The Power of Antithesis: Rebells
Latin American Cinema at FILMFEST MÜNCHEN
The capitol of Chile looks so peaceful from up here: SANTIAGO, ITALIA
Latin America is undergoing political change at an alarming rate. As if wanting once again to do justice to its historical role as imitator and "backyard" of the United States, a neoliberal and right-wing populist rollback is sweeping the continent. This phenomenon is most striking in Brazil, but in nearby countries such as Chile and Argentina, an era of left-leaning government has also suddenly given way to thriving platforms of solidly right-wing politics. The effects have been felt immediately in the cultural realm and in cinema in particular. This is distressing news, but it's also good news, since the continent's filmmakers are coming together to form an effective counterforce that instills fear in the powerful.
Memory and Resistance
In its variety, its nuanced artistic languages, and especially in how it focuses on conflicts in an actively political way, Latin American cinema is a great source of hope that its civil society and its artists will keep their eyes open to realities beyond those portrayed in the distorted images guided by those in power. A shift to the right like that happening in Brazil is already a sad reality in several countries in the Americas, such as Chile. Yet there, of all places, cinema is becoming a medium of artistic resistance, a source of poetically rebellious counterimages.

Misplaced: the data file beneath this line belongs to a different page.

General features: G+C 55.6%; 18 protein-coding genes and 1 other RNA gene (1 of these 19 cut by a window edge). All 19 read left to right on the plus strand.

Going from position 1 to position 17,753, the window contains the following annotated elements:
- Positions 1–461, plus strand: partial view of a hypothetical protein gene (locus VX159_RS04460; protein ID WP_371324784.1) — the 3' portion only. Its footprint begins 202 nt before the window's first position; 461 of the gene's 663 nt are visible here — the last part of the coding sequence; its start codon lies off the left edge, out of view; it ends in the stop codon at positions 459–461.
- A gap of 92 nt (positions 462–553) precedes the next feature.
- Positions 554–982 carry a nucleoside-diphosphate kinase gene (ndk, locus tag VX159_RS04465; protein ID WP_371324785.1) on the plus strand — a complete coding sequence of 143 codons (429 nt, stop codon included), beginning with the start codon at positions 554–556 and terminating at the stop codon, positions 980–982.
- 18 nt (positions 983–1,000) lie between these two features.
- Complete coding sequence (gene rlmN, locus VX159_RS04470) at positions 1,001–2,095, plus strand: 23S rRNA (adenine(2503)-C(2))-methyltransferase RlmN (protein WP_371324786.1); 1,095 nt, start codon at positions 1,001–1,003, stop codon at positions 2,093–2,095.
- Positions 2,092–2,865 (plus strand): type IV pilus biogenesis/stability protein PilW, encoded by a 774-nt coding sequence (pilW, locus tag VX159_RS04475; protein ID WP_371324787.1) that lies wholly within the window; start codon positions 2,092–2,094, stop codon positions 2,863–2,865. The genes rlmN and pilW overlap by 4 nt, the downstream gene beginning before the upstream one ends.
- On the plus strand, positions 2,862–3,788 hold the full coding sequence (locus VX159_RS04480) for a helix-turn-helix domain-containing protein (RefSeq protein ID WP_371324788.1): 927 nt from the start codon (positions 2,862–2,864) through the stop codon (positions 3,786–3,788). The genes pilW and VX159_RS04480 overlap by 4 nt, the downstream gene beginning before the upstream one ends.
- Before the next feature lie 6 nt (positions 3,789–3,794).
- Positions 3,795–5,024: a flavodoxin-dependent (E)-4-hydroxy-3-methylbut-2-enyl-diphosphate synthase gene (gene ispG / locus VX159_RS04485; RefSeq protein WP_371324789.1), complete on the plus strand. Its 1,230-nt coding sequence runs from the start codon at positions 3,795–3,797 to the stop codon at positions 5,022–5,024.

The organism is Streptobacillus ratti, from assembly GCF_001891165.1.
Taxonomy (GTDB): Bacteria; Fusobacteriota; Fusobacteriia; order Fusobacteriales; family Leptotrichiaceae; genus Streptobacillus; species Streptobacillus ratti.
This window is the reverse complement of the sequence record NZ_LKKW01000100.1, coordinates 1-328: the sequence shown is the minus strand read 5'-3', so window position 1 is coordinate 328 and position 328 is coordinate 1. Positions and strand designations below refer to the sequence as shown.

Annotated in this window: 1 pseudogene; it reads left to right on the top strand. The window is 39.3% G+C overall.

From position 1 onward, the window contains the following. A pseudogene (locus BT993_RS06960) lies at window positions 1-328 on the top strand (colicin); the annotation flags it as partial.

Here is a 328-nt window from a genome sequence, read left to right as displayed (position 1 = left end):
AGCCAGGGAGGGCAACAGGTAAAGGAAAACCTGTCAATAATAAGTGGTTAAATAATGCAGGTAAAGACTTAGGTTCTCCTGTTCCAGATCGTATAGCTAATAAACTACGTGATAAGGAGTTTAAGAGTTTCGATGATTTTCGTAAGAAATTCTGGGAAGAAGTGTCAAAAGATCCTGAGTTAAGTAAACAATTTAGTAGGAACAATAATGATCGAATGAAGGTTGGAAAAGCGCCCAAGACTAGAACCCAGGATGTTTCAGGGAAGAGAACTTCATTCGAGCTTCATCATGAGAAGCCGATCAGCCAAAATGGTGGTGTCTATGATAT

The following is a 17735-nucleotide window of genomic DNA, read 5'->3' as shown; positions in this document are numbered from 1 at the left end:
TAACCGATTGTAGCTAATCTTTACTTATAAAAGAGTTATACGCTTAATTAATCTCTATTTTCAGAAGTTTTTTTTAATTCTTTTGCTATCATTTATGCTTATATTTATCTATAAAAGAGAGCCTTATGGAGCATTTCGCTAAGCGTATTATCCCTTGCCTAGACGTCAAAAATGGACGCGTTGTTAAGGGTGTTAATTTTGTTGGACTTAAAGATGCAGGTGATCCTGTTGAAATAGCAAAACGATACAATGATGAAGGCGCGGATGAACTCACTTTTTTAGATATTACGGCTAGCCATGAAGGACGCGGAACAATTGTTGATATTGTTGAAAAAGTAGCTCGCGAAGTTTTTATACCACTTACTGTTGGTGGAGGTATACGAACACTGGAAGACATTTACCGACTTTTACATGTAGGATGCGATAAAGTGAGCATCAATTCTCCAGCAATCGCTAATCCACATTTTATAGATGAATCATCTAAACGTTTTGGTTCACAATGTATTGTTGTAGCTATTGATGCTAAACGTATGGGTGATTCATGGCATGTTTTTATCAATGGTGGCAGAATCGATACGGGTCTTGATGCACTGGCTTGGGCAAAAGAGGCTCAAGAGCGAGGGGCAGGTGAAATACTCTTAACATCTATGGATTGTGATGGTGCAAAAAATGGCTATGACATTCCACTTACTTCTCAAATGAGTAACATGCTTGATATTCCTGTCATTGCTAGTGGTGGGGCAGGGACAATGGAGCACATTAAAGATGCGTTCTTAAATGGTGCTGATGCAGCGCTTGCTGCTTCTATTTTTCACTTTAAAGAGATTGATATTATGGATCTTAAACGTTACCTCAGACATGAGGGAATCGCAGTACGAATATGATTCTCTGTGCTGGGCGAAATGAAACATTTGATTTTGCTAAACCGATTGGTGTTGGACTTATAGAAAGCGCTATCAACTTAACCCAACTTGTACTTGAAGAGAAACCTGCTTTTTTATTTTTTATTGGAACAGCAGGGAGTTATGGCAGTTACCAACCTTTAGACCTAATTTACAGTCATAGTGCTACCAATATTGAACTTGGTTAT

An example of this is PERRO BOMBA, in which Juan Cáceres offers a highly topical look at the lives of the ever-growing Haitian community in Chile's capital, Santiago, and its deeply racist exclusion by the local population. Another example is SONG WITHOUT A NAME, a film which is part detailed milieu study and part criminal investigation, in which Melina León recalls the organized abduction of the children of indigenous women which really happened in 1980s Peru and which her own father uncovered as a journalist. Yet another example is FIREFLIES, Bani Khoshnoudi's enthralling queer Mexican-Iranian refugee story.
THE CORDILLERA OF DREAMS, PERRO BOMBA and SONG WITHOUT A NAME
No less than the grand masters of global cinema are now becoming aware of the emblematic potential of Latin American reality, and they're relying on the power of documentary films to depict the current state of the world outside their own regional context. Nanni Moretti's latest work SANTIAGO, ITALIA is, on a superficial level, a story of the coup by Augusto Pinochet against Salvador Allende, though the plot increasingly focuses on the Italian embassy in Santiago, which thanks to the active involvement of the Italian diplomats became a final place of refuge for the persecuted. Moretti succeeds in creating a fascinating counterimage to the reality of present-day Italy: namely, Matteo Salvini's policy on refugees, which wantonly sends them to their death, and an EU policy that criminalizes the saving of human lives.